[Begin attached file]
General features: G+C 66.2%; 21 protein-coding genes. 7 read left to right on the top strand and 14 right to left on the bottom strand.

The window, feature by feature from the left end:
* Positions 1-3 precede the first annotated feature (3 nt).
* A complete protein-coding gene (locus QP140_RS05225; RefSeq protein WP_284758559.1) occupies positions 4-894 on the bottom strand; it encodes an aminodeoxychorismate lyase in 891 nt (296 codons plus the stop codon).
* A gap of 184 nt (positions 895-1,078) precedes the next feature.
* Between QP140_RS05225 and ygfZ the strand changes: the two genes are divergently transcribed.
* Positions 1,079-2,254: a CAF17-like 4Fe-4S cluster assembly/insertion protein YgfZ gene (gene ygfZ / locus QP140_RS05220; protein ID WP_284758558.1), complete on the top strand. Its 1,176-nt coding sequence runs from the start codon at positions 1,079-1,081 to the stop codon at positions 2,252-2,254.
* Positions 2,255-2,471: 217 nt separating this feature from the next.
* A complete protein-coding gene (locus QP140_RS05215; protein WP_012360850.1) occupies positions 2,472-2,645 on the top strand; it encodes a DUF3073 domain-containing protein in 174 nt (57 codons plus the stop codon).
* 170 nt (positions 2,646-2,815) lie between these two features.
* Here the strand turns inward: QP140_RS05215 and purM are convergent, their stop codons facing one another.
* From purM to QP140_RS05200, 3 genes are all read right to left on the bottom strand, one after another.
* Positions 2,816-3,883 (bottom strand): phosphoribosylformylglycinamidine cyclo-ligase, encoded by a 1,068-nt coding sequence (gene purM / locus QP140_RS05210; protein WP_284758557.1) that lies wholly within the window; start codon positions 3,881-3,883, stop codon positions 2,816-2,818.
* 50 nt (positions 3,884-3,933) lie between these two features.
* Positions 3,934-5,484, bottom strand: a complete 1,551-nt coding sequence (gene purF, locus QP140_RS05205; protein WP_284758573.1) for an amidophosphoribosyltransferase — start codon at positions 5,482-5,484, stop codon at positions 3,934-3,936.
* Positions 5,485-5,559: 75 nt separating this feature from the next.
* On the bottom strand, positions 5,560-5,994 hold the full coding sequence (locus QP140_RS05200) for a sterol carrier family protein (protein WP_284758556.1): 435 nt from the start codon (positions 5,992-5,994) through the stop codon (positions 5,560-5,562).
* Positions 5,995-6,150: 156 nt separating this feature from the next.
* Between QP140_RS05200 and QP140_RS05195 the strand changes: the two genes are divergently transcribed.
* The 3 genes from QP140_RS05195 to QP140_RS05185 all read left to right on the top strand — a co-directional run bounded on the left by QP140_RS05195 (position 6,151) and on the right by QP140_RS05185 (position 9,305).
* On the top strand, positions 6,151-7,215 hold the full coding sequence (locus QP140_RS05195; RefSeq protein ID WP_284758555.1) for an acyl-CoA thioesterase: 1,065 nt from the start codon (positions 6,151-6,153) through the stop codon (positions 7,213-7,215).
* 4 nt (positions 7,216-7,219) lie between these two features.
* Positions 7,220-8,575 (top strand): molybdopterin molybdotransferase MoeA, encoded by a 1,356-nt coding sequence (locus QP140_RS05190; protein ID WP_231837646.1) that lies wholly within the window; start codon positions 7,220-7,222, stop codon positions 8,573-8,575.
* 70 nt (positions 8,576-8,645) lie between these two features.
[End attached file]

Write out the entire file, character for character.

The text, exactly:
General features: G+C 66.2%; 21 protein-coding genes. 7 read left to right on the top strand and 14 right to left on the bottom strand.

The window, feature by feature from the left end:
* Positions 1-3 precede the first annotated feature (3 nt).
* A complete protein-coding gene (locus QP140_RS05225; RefSeq protein WP_284758559.1) occupies positions 4-894 on the bottom strand; it encodes an aminodeoxychorismate lyase in 891 nt (296 codons plus the stop codon).
* A gap of 184 nt (positions 895-1,078) precedes the next feature.
* Between QP140_RS05225 and ygfZ the strand changes: the two genes are divergently transcribed.
* Positions 1,079-2,254: a CAF17-like 4Fe-4S cluster assembly/insertion protein YgfZ gene (gene ygfZ / locus QP140_RS05220; protein ID WP_284758558.1), complete on the top strand. Its 1,176-nt coding sequence runs from the start codon at positions 1,079-1,081 to the stop codon at positions 2,252-2,254.
* Positions 2,255-2,471: 217 nt separating this feature from the next.
* A complete protein-coding gene (locus QP140_RS05215; protein WP_012360850.1) occupies positions 2,472-2,645 on the top strand; it encodes a DUF3073 domain-containing protein in 174 nt (57 codons plus the stop codon).
* 170 nt (positions 2,646-2,815) lie between these two features.
* Here the strand turns inward: QP140_RS05215 and purM are convergent, their stop codons facing one another.
* From purM to QP140_RS05200, 3 genes are all read right to left on the bottom strand, one after another.
* Positions 2,816-3,883 (bottom strand): phosphoribosylformylglycinamidine cyclo-ligase, encoded by a 1,068-nt coding sequence (gene purM / locus QP140_RS05210; protein WP_284758557.1) that lies wholly within the window; start codon positions 3,881-3,883, stop codon positions 2,816-2,818.
* 50 nt (positions 3,884-3,933) lie between these two features.
* Positions 3,934-5,484, bottom strand: a complete 1,551-nt coding sequence (gene purF, locus QP140_RS05205; protein WP_284758573.1) for an amidophosphoribosyltransferase — start codon at positions 5,482-5,484, stop codon at positions 3,934-3,936.
* Positions 5,485-5,559: 75 nt separating this feature from the next.
* On the bottom strand, positions 5,560-5,994 hold the full coding sequence (locus QP140_RS05200) for a sterol carrier family protein (protein WP_284758556.1): 435 nt from the start codon (positions 5,992-5,994) through the stop codon (positions 5,560-5,562).
* Positions 5,995-6,150: 156 nt separating this feature from the next.
* Between QP140_RS05200 and QP140_RS05195 the strand changes: the two genes are divergently transcribed.
* The 3 genes from QP140_RS05195 to QP140_RS05185 all read left to right on the top strand — a co-directional run bounded on the left by QP140_RS05195 (position 6,151) and on the right by QP140_RS05185 (position 9,305).
* On the top strand, positions 6,151-7,215 hold the full coding sequence (locus QP140_RS05195; RefSeq protein ID WP_284758555.1) for an acyl-CoA thioesterase: 1,065 nt from the start codon (positions 6,151-6,153) through the stop codon (positions 7,213-7,215).
* 4 nt (positions 7,216-7,219) lie between these two features.
* Positions 7,220-8,575 (top strand): molybdopterin molybdotransferase MoeA, encoded by a 1,356-nt coding sequence (locus QP140_RS05190; protein ID WP_231837646.1) that lies wholly within the window; start codon positions 7,220-7,222, stop codon positions 8,573-8,575.
* 70 nt (positions 8,576-8,645) lie between these two features.